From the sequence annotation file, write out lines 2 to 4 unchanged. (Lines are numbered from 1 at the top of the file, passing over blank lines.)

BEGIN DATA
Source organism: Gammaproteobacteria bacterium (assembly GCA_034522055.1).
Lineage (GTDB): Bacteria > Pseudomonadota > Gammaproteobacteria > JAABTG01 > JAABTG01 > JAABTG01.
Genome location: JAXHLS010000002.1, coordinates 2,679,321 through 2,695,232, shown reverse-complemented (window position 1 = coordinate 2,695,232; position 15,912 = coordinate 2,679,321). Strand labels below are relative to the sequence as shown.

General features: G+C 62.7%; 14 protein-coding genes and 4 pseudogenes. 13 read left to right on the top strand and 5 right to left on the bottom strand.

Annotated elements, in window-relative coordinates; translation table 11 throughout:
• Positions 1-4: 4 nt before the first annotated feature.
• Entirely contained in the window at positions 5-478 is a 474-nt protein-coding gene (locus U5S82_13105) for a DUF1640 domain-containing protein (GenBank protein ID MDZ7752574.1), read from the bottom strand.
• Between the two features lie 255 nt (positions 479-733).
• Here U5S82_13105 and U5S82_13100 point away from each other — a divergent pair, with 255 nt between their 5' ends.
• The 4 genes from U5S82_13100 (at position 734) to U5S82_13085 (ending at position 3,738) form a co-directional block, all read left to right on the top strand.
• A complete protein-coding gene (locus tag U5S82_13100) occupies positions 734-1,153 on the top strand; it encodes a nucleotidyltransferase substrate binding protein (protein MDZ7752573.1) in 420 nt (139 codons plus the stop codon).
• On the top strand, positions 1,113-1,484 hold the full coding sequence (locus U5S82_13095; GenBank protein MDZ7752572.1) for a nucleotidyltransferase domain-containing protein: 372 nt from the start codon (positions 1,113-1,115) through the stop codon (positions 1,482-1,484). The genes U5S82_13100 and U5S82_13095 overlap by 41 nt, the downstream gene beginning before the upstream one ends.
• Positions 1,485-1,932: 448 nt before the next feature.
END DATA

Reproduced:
Lineage (GTDB): Bacteria > Pseudomonadota > Gammaproteobacteria > JAABTG01 > JAABTG01 > JAABTG01.
Genome location: JAXHLS010000002.1, coordinates 2,679,321 through 2,695,232, shown reverse-complemented (window position 1 = coordinate 2,695,232; position 15,912 = coordinate 2,679,321). Strand labels below are relative to the sequence as shown.

General features: G+C 62.7%; 14 protein-coding genes and 4 pseudogenes. 13 read left to right on the top strand and 5 right to left on the bottom strand.